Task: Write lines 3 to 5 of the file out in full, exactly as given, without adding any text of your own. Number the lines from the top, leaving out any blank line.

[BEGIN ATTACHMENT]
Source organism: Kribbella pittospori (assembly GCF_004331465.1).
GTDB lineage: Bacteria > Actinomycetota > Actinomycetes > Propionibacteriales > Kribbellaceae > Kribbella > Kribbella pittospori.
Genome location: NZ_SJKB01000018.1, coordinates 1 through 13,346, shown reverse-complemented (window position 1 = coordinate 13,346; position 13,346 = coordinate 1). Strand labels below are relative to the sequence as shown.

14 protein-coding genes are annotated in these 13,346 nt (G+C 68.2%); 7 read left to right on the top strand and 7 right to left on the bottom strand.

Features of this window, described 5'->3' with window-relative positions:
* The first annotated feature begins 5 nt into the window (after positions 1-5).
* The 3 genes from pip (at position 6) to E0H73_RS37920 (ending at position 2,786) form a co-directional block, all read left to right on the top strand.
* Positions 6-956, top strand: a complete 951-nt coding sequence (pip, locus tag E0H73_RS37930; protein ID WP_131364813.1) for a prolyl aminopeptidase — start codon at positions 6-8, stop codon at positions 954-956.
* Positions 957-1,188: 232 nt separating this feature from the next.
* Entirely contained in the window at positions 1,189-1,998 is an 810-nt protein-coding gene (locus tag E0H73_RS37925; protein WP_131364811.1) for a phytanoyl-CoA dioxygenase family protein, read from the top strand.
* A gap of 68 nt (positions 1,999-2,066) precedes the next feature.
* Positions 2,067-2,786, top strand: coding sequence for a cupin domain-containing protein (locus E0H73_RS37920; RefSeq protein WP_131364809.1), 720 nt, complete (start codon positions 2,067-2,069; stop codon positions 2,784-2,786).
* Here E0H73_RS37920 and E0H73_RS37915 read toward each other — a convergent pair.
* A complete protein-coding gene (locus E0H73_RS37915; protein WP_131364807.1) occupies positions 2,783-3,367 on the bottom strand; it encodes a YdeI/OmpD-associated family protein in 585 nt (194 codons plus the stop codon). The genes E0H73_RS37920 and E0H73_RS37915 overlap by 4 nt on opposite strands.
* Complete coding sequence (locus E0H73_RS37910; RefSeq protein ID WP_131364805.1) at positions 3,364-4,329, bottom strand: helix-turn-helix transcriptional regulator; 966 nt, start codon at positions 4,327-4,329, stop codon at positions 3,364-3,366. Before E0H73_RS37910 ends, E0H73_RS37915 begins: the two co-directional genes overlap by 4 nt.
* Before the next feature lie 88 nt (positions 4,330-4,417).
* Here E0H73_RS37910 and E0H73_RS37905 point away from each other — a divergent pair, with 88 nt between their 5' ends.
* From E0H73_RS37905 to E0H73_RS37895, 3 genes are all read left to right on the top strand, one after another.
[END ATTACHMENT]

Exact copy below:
Genome location: NZ_SJKB01000018.1, coordinates 1 through 13,346, shown reverse-complemented (window position 1 = coordinate 13,346; position 13,346 = coordinate 1). Strand labels below are relative to the sequence as shown.

14 protein-coding genes are annotated in these 13,346 nt (G+C 68.2%); 7 read left to right on the top strand and 7 right to left on the bottom strand.

Features of this window, described 5'->3' with window-relative positions: